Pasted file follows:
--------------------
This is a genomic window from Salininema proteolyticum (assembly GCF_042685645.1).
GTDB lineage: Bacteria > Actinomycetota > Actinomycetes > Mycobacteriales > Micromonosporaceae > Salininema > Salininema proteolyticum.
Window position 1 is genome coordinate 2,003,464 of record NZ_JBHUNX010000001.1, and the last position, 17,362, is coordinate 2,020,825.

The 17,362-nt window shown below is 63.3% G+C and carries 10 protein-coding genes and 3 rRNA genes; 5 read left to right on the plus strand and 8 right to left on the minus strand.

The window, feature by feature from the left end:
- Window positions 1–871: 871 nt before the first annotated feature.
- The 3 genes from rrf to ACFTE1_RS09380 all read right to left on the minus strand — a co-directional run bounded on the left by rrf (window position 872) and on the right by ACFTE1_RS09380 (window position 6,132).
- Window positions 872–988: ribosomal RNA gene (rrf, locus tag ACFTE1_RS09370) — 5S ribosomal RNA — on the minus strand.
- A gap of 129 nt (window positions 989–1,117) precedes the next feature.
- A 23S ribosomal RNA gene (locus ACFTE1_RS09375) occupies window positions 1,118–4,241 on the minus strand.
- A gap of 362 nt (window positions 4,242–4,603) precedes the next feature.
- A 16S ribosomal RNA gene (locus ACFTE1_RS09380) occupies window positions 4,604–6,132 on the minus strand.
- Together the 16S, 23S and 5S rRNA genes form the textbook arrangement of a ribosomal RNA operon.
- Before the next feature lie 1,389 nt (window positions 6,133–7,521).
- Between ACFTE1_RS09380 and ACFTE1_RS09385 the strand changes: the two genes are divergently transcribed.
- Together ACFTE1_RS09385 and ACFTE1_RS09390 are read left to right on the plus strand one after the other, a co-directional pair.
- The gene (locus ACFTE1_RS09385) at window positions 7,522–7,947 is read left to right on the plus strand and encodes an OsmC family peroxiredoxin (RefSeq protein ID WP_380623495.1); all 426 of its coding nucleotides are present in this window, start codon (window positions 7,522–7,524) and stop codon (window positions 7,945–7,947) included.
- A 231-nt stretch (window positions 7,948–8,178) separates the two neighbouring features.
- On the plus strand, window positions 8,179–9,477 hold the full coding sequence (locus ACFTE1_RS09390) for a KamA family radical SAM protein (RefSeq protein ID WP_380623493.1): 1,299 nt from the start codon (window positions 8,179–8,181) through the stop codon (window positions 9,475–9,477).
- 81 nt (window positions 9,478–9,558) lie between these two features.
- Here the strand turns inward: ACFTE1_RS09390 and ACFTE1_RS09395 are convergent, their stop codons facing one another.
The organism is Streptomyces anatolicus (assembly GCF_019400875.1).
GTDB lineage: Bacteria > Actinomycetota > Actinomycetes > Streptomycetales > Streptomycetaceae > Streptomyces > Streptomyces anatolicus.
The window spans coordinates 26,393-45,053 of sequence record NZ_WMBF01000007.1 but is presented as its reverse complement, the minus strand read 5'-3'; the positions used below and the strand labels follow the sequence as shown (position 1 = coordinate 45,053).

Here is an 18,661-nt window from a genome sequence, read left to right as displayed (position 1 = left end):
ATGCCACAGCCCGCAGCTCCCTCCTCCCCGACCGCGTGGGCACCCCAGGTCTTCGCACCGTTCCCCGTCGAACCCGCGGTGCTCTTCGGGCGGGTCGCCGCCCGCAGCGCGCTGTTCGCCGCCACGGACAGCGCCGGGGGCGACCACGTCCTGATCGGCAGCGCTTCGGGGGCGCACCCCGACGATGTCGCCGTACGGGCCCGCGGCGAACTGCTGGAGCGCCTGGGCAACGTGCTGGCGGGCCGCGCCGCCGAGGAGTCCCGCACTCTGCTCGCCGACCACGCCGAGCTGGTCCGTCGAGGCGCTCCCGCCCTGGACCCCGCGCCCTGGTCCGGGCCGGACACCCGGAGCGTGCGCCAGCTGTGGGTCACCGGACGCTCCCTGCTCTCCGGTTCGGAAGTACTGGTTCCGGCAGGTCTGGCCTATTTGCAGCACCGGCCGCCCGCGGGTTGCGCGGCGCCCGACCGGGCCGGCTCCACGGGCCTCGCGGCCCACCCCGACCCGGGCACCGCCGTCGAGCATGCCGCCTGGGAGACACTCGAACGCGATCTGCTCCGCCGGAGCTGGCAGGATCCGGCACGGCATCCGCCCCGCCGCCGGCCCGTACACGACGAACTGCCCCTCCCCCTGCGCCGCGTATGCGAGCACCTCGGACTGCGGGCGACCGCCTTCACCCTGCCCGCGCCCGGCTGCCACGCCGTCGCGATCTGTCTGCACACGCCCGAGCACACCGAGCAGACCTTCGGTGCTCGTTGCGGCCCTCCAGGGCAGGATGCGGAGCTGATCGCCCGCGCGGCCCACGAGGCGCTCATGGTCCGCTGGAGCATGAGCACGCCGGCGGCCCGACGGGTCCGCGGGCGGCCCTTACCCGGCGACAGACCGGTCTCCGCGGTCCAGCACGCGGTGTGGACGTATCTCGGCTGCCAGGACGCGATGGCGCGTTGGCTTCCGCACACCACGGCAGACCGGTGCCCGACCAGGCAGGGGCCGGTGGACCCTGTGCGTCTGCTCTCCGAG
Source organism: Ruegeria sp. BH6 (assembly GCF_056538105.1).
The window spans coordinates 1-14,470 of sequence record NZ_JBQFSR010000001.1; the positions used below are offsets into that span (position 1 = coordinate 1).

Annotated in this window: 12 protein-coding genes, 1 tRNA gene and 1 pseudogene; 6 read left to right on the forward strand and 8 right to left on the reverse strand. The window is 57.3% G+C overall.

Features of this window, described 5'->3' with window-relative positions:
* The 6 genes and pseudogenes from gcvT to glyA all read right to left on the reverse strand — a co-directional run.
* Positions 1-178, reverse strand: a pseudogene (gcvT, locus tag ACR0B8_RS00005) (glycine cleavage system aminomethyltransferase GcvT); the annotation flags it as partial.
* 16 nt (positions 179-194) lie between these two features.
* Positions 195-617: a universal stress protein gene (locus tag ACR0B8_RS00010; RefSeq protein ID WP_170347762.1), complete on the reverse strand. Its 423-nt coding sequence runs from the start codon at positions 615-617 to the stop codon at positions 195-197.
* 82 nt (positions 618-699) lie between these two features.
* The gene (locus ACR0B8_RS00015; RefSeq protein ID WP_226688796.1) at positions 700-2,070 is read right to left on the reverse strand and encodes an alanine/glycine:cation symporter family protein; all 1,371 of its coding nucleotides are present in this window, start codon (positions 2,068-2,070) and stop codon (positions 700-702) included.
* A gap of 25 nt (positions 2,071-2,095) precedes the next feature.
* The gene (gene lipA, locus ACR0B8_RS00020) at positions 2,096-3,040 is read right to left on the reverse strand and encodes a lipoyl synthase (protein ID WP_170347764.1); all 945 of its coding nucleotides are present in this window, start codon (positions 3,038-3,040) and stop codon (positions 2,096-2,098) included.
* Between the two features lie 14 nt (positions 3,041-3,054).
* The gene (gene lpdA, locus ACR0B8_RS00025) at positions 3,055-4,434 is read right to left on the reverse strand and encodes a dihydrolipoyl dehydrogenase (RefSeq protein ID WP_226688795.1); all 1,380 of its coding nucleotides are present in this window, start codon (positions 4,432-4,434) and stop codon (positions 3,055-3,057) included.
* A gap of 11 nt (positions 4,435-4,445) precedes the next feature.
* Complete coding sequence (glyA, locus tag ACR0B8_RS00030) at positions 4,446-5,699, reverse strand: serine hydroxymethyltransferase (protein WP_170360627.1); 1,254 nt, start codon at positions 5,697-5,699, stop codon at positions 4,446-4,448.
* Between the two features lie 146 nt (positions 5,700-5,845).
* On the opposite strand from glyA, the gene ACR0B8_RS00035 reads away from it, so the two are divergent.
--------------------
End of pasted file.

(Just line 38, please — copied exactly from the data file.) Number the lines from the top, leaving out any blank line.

* The gene (gene lipA, locus ACR0B8_RS00020) at positions 2,096-3,040 is read right to left on the reverse strand and encodes a lipoyl synthase (protein ID WP_170347764.1); all 945 of its coding nucleotides are present in this window, start codon (positions 3,038-3,040) and stop codon (positions 2,096-2,098) included.